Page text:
OO Design Principles In Practice

I’m running the first of the newly redesigned OO design principles workshops this weekend in London (and a 1-day version on Sept 16th at Bletchley Park – places still available and all proceeds to charity).

OO design principles run the risk of being a bit too abstract and theoretical, and the major challenge has been to reframe my original training to be as hands-on and practical as possible. Indeed, this may be where so many OO courses and books have faltered.

A particular challenge is to apply the principles on a day-to-day basis. How does S.O.L.I.D. translate into coding habits?

Well, I’ve had a stab.

First of all, I’ve compressed all of the theory into 4 “golden rules” of OO design:

1. Minimise Dependencies – if we write less code, there’ll be less dependencies overall. Doing the simplest thing possible, and refactoring to remove duplication help keep our code small and that means less spaghetti. I’m not talking about classes, per se, at this level. I’m talking about things that refer to otehr things. Fields, variable, methods and so on. I’m talking about implementation.

2. Localise Dependencies – Of course, we have to write some code, which means there have to be some dependencies. But wherever possible, things that depend on each other need to be bound together inside methods, classes and packages. For example, methods should be in the same classes as the fields they access. We want as few dependencies crssoing those boundaries as possible.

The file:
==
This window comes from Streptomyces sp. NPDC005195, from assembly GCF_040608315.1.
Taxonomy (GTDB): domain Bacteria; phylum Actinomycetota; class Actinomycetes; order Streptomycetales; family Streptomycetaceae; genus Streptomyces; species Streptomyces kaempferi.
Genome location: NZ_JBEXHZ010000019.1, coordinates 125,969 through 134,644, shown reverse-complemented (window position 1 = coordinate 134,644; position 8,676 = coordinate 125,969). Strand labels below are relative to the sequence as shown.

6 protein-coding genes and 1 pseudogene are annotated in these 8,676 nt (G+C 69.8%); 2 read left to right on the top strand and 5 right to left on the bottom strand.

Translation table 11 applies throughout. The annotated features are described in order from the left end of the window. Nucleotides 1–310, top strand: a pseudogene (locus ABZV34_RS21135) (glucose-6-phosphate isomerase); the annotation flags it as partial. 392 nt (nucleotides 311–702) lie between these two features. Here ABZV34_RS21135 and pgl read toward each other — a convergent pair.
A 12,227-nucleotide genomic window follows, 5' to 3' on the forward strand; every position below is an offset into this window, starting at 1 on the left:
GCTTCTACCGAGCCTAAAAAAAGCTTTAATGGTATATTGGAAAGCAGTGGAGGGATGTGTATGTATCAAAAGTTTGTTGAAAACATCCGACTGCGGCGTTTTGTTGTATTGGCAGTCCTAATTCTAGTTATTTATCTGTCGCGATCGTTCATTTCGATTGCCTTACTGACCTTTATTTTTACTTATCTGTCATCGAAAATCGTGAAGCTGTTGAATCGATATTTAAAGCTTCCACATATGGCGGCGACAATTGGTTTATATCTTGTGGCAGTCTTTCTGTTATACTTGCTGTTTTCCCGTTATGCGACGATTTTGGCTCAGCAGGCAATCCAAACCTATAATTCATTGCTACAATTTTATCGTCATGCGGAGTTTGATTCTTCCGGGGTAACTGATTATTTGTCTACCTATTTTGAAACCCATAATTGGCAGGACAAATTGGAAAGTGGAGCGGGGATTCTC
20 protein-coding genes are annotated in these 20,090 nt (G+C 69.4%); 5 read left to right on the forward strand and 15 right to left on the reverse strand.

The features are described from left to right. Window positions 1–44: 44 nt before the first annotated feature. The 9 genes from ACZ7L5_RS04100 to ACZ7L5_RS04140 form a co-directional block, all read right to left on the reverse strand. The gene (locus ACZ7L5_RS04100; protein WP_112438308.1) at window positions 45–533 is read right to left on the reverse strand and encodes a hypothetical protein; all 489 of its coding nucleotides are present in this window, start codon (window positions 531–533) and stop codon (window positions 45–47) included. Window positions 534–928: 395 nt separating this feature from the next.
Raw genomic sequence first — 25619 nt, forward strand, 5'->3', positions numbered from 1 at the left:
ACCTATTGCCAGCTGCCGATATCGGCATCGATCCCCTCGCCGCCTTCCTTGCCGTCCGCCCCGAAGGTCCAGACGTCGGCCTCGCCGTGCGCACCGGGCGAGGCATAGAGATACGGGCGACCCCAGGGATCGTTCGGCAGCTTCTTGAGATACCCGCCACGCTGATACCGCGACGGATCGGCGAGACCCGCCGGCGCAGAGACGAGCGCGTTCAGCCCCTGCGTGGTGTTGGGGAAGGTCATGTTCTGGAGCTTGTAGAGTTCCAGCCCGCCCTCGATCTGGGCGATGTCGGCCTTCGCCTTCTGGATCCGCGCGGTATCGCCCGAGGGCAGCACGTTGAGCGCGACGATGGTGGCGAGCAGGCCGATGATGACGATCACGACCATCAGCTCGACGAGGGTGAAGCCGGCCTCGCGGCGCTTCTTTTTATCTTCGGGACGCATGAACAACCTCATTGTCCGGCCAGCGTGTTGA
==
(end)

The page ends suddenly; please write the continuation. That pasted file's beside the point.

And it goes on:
3. Stabilise Dependencies – Again, we can’t avoid having dependencies cross class/package boundaries, ir there’d be no possibility of modularisation and reuse, and we’d end up with one huge method in one huge class. But where dependencies can’t be localised, we must strive to depend on things that are less likely to change. Very often that means favouring dependencies on things that are already heavily depended-upon, since the impact and cost of changing them makes changing them prohibitively expensive. Take VHS vs. Betamax, for example. As VHS became increasingly popular with consumers and manufacturers, any company looking to make a VCR or release their film on video would have been wisest to back the dominant standard. If 90% of VCRs in the world are VHS, changing the format or shape of the VHS cassette would have had a massive impact, hence it was a safe bet the format would not change.